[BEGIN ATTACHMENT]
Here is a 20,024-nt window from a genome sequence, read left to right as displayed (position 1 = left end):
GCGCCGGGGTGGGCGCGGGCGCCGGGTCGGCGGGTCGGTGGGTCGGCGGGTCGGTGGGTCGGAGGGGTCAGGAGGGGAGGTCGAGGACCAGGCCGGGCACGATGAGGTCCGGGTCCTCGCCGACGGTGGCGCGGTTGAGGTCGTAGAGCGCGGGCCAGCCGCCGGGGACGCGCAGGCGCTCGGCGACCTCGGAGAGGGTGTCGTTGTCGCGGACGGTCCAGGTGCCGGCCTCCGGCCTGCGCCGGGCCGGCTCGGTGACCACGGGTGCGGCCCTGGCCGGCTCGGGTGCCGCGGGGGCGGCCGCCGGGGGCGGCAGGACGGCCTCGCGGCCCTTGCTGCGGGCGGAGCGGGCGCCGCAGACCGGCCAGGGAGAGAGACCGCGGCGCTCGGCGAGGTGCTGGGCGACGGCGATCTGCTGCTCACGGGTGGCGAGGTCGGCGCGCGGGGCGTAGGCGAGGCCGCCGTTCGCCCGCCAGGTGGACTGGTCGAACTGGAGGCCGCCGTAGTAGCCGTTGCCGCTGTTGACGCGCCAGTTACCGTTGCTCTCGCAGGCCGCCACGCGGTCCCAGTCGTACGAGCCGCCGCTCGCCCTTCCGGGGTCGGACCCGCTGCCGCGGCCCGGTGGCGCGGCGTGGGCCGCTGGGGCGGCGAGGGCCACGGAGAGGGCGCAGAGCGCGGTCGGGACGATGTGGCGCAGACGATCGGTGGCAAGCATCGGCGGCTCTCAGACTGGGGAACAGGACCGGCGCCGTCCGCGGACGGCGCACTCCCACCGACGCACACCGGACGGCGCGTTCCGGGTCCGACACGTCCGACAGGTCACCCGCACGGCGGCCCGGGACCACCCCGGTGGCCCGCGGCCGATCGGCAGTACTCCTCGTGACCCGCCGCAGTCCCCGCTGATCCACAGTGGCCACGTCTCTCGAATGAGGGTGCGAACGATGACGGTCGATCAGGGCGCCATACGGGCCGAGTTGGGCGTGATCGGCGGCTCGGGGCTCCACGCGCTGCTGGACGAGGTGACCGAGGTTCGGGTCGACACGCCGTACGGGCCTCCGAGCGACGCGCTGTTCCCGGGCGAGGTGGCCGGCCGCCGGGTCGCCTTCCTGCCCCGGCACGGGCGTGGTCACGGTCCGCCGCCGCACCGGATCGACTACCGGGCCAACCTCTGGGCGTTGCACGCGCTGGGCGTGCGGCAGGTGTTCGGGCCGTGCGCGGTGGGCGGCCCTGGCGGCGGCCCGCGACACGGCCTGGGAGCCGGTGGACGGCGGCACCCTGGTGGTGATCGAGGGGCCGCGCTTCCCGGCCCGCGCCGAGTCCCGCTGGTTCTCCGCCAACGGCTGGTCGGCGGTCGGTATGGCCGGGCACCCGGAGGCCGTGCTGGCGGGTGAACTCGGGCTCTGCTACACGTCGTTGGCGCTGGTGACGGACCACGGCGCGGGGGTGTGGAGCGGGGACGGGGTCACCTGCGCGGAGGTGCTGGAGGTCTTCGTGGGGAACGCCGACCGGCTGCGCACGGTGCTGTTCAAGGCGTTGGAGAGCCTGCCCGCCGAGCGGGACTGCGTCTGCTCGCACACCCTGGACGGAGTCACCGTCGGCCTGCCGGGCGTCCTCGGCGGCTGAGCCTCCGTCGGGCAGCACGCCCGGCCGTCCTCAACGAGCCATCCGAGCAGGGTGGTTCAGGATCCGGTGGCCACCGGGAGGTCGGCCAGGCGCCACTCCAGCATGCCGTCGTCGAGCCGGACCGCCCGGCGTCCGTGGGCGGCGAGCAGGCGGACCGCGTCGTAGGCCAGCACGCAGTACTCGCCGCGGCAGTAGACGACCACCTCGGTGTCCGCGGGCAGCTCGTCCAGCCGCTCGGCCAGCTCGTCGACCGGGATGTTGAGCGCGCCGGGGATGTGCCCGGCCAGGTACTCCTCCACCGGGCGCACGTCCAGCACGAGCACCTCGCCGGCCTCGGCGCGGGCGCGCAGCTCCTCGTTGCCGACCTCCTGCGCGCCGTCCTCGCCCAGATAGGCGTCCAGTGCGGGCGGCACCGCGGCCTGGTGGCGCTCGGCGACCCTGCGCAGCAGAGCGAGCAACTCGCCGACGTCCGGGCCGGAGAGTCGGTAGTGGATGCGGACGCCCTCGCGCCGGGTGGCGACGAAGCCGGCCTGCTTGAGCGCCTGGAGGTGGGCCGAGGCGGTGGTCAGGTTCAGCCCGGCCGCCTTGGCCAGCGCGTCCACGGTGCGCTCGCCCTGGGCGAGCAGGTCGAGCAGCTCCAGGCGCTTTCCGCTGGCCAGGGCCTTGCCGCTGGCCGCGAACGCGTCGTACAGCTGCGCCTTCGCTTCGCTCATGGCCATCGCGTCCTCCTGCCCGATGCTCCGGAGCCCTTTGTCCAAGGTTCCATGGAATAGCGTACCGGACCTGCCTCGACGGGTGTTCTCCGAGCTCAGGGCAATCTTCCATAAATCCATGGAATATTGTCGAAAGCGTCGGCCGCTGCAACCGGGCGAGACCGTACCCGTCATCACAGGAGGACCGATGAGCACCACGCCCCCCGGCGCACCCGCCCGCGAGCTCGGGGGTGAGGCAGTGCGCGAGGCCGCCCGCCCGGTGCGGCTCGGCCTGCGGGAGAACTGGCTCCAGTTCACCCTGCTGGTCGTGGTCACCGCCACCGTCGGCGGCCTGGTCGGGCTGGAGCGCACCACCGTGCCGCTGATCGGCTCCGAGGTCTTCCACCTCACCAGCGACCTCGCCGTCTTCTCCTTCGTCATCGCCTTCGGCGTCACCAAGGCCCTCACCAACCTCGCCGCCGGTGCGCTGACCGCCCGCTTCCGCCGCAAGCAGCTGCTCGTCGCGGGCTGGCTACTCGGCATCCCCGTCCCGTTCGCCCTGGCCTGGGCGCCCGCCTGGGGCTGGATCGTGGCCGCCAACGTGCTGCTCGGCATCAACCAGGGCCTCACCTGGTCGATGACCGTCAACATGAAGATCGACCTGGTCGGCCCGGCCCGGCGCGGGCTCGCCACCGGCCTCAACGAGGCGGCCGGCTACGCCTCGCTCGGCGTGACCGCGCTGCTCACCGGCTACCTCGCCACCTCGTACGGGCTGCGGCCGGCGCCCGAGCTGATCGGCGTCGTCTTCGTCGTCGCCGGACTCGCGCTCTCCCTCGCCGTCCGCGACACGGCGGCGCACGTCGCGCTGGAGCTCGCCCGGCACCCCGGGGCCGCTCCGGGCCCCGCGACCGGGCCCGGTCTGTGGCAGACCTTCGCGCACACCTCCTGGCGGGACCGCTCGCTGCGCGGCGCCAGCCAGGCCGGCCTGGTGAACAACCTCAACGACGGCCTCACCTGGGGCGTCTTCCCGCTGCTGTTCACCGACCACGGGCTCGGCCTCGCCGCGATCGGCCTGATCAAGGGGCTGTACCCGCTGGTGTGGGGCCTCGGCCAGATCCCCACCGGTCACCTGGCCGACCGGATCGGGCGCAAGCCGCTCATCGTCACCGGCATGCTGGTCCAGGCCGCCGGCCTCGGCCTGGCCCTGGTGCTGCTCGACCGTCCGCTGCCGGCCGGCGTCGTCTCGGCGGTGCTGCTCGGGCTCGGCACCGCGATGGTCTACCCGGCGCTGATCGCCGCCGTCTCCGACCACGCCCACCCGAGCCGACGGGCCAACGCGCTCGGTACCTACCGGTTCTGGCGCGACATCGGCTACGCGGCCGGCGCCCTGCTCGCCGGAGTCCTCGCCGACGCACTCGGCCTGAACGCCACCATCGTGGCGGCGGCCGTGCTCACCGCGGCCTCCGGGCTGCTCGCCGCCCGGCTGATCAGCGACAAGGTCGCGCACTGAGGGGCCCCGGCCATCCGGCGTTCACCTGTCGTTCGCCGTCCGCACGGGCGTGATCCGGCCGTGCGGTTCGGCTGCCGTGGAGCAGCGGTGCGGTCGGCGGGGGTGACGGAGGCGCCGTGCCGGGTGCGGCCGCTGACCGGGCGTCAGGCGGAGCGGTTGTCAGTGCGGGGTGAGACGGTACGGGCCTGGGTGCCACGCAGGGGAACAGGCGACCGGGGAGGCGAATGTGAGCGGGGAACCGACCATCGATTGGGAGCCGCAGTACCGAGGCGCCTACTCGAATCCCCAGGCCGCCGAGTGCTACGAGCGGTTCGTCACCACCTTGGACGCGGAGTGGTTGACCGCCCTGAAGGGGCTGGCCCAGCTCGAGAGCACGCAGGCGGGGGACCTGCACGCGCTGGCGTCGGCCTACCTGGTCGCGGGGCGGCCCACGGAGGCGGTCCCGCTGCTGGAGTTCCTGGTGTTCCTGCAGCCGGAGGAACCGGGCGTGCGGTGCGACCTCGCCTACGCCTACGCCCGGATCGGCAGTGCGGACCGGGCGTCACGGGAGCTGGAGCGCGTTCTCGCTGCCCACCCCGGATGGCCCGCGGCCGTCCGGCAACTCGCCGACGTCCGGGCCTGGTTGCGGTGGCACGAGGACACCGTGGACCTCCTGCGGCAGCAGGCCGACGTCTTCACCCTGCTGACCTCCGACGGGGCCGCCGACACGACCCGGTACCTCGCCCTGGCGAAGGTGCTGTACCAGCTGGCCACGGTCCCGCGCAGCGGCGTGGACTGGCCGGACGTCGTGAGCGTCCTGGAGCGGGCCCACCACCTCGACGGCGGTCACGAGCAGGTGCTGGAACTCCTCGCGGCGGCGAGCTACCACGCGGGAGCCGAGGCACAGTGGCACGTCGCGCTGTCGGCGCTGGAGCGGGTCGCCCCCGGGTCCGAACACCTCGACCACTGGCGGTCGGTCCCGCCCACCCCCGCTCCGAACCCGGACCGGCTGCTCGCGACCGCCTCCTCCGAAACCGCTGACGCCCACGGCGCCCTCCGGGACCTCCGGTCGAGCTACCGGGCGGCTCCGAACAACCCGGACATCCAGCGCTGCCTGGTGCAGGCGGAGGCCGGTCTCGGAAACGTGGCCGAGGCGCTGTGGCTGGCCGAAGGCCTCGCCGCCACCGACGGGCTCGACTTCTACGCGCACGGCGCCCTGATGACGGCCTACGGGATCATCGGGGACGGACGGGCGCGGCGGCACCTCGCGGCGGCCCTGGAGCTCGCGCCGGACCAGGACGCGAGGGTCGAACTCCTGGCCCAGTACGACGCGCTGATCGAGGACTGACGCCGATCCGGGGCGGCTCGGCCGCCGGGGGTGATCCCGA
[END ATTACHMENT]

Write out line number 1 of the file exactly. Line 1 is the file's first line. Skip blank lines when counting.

Here is a 20,024-nt window from a genome sequence, read left to right as displayed (position 1 = left end):